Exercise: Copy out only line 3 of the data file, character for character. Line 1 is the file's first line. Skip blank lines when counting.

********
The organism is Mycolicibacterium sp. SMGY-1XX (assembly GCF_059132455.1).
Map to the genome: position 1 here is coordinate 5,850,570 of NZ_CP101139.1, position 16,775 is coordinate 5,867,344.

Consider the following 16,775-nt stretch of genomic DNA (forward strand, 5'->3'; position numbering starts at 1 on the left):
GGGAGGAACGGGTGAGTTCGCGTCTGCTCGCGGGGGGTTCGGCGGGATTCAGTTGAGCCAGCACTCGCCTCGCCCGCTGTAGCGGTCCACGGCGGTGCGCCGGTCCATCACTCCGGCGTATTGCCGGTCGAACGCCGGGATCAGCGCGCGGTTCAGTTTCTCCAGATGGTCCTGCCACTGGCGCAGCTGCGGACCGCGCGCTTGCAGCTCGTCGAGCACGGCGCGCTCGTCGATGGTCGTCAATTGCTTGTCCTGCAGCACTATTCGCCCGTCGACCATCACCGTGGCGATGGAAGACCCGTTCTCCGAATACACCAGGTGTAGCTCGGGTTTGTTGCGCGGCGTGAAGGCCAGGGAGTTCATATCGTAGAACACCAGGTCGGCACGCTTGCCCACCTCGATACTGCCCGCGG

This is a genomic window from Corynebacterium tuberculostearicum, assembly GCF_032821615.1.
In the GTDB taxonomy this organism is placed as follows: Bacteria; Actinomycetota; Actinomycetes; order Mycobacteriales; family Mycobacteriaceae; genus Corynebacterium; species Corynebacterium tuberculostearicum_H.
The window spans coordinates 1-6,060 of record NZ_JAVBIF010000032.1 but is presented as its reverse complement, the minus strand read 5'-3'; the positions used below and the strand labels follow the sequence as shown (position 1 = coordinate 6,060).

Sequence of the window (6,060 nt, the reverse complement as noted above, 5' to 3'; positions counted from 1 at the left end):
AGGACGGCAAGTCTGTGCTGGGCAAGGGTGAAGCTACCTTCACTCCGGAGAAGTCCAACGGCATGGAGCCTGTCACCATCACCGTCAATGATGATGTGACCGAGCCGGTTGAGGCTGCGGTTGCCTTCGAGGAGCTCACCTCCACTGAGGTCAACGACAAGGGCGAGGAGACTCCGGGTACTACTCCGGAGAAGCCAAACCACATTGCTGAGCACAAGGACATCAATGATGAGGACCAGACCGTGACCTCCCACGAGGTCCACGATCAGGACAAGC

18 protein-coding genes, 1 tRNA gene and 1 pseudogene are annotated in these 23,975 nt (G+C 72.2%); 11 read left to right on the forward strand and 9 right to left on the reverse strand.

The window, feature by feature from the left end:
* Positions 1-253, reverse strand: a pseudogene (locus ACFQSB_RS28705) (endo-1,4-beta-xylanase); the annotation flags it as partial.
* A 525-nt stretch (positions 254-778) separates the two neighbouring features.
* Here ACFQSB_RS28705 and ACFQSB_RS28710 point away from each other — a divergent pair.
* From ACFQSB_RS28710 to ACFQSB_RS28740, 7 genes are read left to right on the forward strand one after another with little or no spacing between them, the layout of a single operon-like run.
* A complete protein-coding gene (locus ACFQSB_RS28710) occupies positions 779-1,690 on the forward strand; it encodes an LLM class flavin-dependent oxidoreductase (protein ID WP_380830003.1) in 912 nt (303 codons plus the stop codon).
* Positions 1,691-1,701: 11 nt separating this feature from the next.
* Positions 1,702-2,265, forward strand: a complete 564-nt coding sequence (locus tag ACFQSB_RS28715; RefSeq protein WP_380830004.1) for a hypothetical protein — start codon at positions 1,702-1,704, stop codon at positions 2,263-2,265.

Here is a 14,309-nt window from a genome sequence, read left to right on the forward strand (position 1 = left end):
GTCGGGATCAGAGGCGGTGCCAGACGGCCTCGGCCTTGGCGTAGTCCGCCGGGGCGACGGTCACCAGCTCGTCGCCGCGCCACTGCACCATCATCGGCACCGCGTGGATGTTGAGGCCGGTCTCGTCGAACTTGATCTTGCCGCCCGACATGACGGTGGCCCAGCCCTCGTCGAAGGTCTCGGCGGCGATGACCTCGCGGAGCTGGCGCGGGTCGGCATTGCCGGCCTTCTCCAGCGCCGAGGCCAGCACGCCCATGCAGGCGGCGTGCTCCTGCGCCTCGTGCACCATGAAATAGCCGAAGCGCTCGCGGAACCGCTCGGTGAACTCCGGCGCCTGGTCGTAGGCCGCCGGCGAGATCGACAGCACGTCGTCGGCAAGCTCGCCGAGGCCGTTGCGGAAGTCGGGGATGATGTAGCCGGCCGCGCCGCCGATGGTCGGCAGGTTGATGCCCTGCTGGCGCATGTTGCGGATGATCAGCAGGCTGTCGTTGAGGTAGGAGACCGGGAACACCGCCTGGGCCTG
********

Consider the following 16,775-nt stretch of genomic DNA (forward strand, 5'->3'; position numbering starts at 1 on the left):